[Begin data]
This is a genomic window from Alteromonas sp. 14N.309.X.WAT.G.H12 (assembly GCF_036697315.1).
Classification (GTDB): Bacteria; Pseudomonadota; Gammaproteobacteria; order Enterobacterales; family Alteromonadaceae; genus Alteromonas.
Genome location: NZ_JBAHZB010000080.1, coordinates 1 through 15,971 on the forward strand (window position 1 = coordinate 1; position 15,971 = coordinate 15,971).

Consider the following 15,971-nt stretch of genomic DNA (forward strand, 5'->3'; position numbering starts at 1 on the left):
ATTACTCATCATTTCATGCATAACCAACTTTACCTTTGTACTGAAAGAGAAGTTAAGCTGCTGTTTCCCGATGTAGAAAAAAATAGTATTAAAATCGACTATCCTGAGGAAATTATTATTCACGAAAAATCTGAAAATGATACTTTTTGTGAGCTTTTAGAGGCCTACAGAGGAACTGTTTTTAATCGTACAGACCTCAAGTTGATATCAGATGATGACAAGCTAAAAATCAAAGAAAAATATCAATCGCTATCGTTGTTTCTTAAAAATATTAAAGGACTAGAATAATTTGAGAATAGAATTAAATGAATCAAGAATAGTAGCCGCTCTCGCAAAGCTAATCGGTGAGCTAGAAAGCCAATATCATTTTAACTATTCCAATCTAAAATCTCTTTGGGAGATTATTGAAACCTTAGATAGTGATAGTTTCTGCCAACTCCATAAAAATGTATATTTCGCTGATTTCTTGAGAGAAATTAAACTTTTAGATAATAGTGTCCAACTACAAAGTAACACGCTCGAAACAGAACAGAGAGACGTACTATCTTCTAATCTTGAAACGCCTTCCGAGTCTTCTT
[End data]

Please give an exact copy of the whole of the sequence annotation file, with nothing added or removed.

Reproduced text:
This is a genomic window from Alteromonas sp. 14N.309.X.WAT.G.H12 (assembly GCF_036697315.1).
Classification (GTDB): Bacteria; Pseudomonadota; Gammaproteobacteria; order Enterobacterales; family Alteromonadaceae; genus Alteromonas.
Genome location: NZ_JBAHZB010000080.1, coordinates 1 through 15,971 on the forward strand (window position 1 = coordinate 1; position 15,971 = coordinate 15,971).

Consider the following 15,971-nt stretch of genomic DNA (forward strand, 5'->3'; position numbering starts at 1 on the left):
ATTACTCATCATTTCATGCATAACCAACTTTACCTTTGTACTGAAAGAGAAGTTAAGCTGCTGTTTCCCGATGTAGAAAAAAATAGTATTAAAATCGACTATCCTGAGGAAATTATTATTCACGAAAAATCTGAAAATGATACTTTTTGTGAGCTTTTAGAGGCCTACAGAGGAACTGTTTTTAATCGTACAGACCTCAAGTTGATATCAGATGATGACAAGCTAAAAATCAAAGAAAAATATCAATCGCTATCGTTGTTTCTTAAAAATATTAAAGGACTAGAATAATTTGAGAATAGAATTAAATGAATCAAGAATAGTAGCCGCTCTCGCAAAGCTAATCGGTGAGCTAGAAAGCCAATATCATTTTAACTATTCCAATCTAAAATCTCTTTGGGAGATTATTGAAACCTTAGATAGTGATAGTTTCTGCCAACTCCATAAAAATGTATATTTCGCTGATTTCTTGAGAGAAATTAAACTTTTAGATAATAGTGTCCAACTACAAAGTAACACGCTCGAAACAGAACAGAGAGACGTACTATCTTCTAATCTTGAAACGCCTTCCGAGTCTTCTT